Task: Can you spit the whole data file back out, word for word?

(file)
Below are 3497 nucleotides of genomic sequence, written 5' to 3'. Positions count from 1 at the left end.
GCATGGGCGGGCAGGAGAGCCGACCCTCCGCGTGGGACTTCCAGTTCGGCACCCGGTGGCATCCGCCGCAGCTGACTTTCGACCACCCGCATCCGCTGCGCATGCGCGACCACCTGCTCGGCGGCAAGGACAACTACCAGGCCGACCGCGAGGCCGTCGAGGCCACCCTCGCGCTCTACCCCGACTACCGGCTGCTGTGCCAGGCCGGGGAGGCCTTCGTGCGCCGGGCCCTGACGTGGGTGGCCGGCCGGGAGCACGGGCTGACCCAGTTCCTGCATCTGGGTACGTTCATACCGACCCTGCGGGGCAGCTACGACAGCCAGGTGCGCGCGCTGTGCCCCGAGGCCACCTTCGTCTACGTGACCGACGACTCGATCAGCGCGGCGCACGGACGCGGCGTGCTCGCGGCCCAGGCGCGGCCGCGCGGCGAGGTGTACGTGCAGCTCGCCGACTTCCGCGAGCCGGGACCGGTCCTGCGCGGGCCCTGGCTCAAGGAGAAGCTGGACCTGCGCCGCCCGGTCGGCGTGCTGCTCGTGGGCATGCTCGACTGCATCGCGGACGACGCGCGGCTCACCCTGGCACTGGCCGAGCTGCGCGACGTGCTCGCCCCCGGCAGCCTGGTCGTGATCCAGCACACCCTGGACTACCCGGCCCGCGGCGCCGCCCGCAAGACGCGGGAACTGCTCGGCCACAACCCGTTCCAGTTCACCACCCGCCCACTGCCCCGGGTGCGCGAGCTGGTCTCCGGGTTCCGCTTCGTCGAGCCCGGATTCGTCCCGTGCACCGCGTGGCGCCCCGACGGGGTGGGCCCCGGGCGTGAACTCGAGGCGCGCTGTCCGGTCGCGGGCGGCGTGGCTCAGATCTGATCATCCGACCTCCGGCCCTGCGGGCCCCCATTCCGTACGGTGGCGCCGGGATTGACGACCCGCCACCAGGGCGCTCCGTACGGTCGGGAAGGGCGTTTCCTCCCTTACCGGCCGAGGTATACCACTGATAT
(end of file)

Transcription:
Below are 3497 nucleotides of genomic sequence, written 5' to 3'. Positions count from 1 at the left end.
GCATGGGCGGGCAGGAGAGCCGACCCTCCGCGTGGGACTTCCAGTTCGGCACCCGGTGGCATCCGCCGCAGCTGACTTTCGACCACCCGCATCCGCTGCGCATGCGCGACCACCTGCTCGGCGGCAAGGACAACTACCAGGCCGACCGCGAGGCCGTCGAGGCCACCCTCGCGCTCTACCCCGACTACCGGCTGCTGTGCCAGGCCGGGGAGGCCTTCGTGCGCCGGGCCCTGACGTGGGTGGCCGGCCGGGAGCACGGGCTGACCCAGTTCCTGCATCTGGGTACGTTCATACCGACCCTGCGGGGCAGCTACGACAGCCAGGTGCGCGCGCTGTGCCCCGAGGCCACCTTCGTCTACGTGACCGACGACTCGATCAGCGCGGCGCACGGACGCGGCGTGCTCGCGGCCCAGGCGCGGCCGCGCGGCGAGGTGTACGTGCAGCTCGCCGACTTCCGCGAGCCGGGACCGGTCCTGCGCGGGCCCTGGCTCAAGGAGAAGCTGGACCTGCGCCGCCCGGTCGGCGTGCTGCTCGTGGGCATGCTCGACTGCATCGCGGACGACGCGCGGCTCACCCTGGCACTGGCCGAGCTGCGCGACGTGCTCGCCCCCGGCAGCCTGGTCGTGATCCAGCACACCCTGGACTACCCGGCCCGCGGCGCCGCCCGCAAGACGCGGGAACTGCTCGGCCACAACCCGTTCCAGTTCACCACCCGCCCACTGCCCCGGGTGCGCGAGCTGGTCTCCGGGTTCCGCTTCGTCGAGCCCGGATTCGTCCCGTGCACCGCGTGGCGCCCCGACGGGGTGGGCCCCGGGCGTGAACTCGAGGCGCGCTGTCCGGTCGCGGGCGGCGTGGCTCAGATCTGATCATCCGACCTCCGGCCCTGCGGGCCCCCATTCCGTACGGTGGCGCCGGGATTGACGACCCGCCACCAGGGCGCTCCGTACGGTCGGGAAGGGCGTTTCCTCCCTTACCGGCCGAGGTATACCACTGATAT